Years ago, a NYC cabbie gave me this sage piece of advice: “The only way to get crosstown during rush hour is to be born there.”
Apparently this is truer than it seemed at the time. Economist Robert Frank has a piece in The Times detailing the strong link between luck and success:
One’s date of birth can matter enormously, for example. According to a 2008 study, most children born in the summer tend to be among the youngest members of their class at school, which appears to explain why they are significantly less likely to hold leadership positions during high school and thus, another study indicates, less likely to land premium jobs later in life. Similarly, according to research published in the journal Economics Letters in 2012, the number of American chief executives who were born in June and July is almost one-third lower than would be expected on the basis of chance alone.
Even the first letter of a person’s last name can explain significant achievement gaps. Assistant professors in the 10 top-ranked American economics departments, for instance, were more likely to be promoted to tenure the earlier the first letter of their last names fell in the alphabet, a 2006 study found. Researchers attributed this to the custom in economics of listing co-authors’ names alphabetically on papers, noting that no similar effect existed for professors in psychology, whose names are not listed alphabetically.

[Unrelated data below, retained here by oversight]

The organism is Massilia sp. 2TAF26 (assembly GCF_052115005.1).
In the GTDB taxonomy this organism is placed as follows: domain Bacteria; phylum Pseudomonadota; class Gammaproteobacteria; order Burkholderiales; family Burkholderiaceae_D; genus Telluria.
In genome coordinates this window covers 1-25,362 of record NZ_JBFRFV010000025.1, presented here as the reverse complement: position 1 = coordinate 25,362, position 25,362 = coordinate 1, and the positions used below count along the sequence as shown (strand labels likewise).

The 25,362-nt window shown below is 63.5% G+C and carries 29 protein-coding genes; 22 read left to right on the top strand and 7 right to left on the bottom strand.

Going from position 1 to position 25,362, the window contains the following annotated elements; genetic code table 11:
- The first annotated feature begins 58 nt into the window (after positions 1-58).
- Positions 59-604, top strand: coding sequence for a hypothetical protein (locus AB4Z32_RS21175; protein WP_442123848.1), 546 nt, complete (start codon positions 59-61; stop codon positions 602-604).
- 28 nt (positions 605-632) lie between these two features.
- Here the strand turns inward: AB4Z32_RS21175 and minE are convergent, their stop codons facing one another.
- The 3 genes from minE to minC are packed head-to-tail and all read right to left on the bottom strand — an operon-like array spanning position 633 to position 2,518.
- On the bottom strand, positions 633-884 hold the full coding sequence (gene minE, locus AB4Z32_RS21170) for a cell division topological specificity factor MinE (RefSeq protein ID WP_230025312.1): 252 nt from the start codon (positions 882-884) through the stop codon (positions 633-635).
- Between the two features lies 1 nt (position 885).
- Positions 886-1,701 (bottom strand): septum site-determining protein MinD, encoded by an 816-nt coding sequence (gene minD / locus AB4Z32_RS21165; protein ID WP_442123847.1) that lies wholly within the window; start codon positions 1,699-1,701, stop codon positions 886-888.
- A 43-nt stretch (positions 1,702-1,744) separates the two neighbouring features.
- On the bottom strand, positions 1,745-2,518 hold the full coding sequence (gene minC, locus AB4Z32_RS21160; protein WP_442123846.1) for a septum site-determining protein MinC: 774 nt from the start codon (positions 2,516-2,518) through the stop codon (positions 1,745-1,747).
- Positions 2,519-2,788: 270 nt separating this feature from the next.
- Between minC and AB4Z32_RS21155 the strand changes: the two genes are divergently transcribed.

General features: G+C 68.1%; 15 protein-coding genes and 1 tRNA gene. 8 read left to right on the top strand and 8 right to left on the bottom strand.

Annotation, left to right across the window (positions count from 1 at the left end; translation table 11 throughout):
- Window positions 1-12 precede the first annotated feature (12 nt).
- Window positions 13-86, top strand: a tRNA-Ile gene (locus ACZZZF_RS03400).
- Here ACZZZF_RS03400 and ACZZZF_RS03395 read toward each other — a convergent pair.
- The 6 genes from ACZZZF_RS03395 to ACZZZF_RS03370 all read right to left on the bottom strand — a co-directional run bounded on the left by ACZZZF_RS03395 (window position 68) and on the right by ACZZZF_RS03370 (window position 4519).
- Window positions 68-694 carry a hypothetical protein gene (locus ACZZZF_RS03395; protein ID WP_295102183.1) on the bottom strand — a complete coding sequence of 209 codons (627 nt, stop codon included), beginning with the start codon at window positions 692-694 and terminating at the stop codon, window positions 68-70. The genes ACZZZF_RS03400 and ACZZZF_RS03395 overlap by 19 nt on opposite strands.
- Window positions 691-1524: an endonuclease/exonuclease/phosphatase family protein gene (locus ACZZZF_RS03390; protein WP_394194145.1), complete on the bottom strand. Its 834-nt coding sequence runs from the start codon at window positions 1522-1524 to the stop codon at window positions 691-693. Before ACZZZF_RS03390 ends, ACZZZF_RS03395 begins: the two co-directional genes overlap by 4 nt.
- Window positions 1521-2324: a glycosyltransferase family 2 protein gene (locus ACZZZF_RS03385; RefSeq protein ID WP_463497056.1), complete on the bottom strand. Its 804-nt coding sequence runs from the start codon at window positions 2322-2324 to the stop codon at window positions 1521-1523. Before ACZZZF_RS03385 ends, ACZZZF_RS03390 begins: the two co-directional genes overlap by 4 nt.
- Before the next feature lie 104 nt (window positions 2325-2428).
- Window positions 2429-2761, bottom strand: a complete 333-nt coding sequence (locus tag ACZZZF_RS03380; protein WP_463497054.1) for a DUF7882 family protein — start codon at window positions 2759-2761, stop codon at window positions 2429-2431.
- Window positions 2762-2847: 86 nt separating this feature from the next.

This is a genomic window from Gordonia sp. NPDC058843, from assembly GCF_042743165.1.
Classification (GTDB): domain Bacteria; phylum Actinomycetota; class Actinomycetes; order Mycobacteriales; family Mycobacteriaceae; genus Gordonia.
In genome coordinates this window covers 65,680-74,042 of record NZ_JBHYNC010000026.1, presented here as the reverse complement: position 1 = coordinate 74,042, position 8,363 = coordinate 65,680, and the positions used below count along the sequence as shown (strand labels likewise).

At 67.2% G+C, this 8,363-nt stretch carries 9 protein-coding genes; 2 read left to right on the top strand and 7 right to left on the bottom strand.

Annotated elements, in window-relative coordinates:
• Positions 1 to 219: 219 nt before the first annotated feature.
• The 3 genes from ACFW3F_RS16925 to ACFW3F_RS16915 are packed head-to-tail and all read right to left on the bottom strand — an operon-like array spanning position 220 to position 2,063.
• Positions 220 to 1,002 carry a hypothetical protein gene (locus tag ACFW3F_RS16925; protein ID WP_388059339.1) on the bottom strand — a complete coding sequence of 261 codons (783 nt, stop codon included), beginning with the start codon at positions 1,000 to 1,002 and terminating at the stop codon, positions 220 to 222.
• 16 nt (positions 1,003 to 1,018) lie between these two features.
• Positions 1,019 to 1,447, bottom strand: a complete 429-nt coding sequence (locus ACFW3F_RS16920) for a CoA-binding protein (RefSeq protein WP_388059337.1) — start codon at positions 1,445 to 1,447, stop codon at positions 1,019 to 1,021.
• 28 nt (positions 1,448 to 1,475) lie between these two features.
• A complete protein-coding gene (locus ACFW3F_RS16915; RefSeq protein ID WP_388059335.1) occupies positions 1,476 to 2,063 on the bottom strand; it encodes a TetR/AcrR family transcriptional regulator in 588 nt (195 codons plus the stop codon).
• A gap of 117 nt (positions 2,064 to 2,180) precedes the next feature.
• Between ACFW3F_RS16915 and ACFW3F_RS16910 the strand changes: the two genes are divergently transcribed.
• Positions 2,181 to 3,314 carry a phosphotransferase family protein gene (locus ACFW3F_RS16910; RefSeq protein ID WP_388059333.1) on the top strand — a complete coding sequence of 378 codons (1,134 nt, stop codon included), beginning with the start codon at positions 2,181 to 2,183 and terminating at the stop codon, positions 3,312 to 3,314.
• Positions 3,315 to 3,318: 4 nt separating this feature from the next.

Particularly interesting that bit about econ departments, given that many economists no doubt consider themselves exemplary Rational Actors.
Much of this will be familiar to those who have read Malcom Gladwell’s Outliers. But it can never be said enough–especially as the people who most need to hear it are the ones most resistant to hearing it. Sadly, the problem isn’t just whiny billionaires; the article’s comments section is filled with a lot of, “Yes, but I work harder than all those other guys.”
*The bloody-but-wise Charlemagne, from the original cast album of Pippin.